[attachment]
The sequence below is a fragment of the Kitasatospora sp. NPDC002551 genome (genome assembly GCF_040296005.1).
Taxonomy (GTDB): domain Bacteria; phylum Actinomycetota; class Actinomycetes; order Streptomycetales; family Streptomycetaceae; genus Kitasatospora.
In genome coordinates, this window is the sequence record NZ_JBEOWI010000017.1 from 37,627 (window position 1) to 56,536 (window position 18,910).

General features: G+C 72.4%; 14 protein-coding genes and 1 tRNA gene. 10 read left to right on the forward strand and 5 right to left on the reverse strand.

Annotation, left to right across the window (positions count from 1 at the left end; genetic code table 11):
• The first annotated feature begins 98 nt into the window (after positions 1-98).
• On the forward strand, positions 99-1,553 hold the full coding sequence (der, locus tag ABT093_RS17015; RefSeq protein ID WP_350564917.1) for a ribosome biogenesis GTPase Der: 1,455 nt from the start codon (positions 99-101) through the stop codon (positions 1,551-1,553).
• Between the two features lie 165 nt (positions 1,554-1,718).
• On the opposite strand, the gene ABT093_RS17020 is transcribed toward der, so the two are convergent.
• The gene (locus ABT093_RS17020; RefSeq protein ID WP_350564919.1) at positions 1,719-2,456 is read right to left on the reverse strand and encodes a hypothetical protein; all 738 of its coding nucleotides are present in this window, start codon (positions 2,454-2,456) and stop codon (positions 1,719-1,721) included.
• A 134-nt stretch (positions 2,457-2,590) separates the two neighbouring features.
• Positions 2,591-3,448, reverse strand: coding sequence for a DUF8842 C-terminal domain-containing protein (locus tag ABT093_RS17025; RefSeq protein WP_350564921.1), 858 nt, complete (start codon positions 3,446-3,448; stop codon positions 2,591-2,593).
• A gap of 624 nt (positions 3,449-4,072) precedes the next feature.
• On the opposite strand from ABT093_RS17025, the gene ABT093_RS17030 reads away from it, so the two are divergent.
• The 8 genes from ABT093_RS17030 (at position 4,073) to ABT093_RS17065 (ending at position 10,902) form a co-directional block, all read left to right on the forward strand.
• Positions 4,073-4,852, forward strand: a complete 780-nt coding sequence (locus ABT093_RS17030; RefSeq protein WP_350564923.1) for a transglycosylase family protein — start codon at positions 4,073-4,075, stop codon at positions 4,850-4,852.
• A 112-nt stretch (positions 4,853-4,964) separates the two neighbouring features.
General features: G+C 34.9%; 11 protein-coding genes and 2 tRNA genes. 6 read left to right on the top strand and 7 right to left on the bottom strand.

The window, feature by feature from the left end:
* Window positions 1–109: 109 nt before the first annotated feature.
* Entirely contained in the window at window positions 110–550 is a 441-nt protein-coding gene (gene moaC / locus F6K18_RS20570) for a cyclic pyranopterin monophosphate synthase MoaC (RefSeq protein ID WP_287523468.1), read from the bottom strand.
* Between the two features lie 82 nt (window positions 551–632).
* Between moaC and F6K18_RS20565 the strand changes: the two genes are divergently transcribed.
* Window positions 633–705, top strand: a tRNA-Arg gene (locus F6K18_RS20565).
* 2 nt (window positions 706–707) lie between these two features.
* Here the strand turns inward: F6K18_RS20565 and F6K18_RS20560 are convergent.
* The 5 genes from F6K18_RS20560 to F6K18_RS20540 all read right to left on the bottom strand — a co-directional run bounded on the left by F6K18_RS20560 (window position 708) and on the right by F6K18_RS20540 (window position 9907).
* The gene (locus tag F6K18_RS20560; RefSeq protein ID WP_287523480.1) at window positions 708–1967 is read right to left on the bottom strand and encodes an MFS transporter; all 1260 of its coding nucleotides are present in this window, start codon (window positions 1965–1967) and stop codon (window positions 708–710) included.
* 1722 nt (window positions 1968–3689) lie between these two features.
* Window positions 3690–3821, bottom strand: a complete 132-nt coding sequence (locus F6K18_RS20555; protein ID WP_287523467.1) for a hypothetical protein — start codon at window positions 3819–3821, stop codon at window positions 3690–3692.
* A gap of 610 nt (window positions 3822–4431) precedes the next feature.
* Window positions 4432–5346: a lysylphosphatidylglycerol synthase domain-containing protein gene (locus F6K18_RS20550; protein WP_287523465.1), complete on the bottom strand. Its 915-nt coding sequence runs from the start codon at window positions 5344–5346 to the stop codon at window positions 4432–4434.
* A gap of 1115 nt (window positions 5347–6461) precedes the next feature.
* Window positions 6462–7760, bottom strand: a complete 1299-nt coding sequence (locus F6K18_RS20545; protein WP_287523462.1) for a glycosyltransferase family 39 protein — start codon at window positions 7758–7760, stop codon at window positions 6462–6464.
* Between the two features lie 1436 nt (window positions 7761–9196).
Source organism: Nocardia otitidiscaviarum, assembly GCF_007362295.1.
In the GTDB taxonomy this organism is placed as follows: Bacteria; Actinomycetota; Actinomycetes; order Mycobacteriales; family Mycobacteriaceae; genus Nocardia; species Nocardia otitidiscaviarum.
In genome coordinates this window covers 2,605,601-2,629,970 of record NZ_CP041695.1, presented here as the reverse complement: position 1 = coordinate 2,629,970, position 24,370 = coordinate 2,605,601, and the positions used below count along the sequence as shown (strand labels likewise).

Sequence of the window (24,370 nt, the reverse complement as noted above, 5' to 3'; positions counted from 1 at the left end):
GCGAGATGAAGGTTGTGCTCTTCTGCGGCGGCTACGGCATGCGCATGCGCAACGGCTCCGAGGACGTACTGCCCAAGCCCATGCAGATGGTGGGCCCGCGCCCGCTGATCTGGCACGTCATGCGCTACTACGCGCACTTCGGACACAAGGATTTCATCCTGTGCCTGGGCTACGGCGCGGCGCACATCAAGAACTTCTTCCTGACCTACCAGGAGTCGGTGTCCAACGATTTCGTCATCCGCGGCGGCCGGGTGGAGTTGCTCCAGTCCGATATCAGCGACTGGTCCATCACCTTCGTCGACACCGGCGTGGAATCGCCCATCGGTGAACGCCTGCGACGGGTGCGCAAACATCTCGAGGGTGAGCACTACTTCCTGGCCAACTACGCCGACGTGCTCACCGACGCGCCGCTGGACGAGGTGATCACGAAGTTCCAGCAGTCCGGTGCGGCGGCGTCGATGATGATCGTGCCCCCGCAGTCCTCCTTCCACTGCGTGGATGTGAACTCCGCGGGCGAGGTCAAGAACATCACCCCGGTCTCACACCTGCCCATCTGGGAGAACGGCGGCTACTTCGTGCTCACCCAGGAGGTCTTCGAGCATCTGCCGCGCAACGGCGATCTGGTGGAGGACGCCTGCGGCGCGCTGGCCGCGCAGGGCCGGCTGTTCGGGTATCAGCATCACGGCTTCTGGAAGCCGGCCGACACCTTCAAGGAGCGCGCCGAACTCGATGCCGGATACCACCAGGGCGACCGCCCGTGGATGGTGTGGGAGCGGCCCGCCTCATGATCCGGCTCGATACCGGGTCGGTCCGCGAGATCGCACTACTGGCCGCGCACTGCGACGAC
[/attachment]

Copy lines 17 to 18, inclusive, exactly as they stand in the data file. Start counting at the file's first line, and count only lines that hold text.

• A 112-nt stretch (positions 4,853-4,964) separates the two neighbouring features.
General features: G+C 34.9%; 11 protein-coding genes and 2 tRNA genes. 6 read left to right on the top strand and 7 right to left on the bottom strand.